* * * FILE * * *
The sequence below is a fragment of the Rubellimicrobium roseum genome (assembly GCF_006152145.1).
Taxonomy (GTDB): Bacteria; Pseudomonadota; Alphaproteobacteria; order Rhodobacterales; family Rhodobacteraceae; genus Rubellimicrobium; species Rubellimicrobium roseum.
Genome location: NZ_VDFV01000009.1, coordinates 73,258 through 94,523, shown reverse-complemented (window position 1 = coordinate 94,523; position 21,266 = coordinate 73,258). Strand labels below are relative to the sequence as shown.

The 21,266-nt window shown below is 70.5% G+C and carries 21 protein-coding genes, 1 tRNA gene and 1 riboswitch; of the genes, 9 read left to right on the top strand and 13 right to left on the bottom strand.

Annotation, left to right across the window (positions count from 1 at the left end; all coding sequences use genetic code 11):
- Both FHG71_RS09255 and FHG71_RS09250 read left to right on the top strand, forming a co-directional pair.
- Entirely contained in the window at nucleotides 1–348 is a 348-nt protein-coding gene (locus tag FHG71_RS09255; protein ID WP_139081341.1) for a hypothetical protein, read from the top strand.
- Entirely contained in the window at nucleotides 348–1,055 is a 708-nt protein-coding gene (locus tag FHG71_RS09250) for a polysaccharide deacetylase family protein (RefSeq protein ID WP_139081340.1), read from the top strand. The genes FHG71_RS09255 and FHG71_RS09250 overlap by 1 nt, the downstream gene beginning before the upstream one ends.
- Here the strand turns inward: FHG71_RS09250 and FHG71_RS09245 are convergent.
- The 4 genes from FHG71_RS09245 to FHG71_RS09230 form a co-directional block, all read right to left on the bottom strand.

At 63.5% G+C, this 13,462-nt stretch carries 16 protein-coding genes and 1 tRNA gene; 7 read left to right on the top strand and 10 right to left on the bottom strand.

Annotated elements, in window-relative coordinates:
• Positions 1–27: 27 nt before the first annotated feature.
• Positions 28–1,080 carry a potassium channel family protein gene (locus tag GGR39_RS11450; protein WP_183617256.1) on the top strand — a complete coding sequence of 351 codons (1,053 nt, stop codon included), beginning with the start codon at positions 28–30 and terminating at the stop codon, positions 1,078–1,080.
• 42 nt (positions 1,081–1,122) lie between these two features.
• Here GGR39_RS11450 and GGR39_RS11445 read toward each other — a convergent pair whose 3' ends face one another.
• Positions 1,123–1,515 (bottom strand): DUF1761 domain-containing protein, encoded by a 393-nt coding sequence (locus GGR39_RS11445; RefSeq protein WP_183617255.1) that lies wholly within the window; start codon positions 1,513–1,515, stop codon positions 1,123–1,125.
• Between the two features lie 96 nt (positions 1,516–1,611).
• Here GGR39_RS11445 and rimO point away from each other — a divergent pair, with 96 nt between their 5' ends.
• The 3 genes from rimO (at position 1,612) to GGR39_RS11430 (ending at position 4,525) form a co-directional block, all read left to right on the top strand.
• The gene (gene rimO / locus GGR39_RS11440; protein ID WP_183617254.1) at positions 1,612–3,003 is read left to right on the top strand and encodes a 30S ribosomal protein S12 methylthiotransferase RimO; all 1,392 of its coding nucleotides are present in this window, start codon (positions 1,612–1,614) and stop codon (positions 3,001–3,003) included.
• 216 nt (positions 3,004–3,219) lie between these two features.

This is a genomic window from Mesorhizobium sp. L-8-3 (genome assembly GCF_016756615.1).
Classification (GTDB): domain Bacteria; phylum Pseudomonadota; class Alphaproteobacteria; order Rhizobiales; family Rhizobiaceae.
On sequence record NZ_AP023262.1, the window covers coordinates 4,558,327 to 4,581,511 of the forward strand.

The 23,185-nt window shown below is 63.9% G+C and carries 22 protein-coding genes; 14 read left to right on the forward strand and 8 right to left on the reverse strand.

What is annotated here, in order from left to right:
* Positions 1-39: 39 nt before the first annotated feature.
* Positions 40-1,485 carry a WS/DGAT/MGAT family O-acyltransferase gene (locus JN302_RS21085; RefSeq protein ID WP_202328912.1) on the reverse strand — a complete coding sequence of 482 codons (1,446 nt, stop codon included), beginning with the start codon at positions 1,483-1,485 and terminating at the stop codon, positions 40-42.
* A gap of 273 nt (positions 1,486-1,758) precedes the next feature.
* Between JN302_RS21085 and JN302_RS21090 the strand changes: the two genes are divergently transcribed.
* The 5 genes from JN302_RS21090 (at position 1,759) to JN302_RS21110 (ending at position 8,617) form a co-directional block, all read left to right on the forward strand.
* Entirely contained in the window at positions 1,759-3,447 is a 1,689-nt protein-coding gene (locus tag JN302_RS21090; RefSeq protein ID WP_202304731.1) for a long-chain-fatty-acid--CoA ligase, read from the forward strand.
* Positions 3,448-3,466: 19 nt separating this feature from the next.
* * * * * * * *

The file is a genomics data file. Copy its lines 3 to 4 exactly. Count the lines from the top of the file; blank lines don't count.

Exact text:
Genome location: NZ_VDFV01000009.1, coordinates 73,258 through 94,523, shown reverse-complemented (window position 1 = coordinate 94,523; position 21,266 = coordinate 73,258). Strand labels below are relative to the sequence as shown.

The 21,266-nt window shown below is 70.5% G+C and carries 21 protein-coding genes, 1 tRNA gene and 1 riboswitch; of the genes, 9 read left to right on the top strand and 13 right to left on the bottom strand.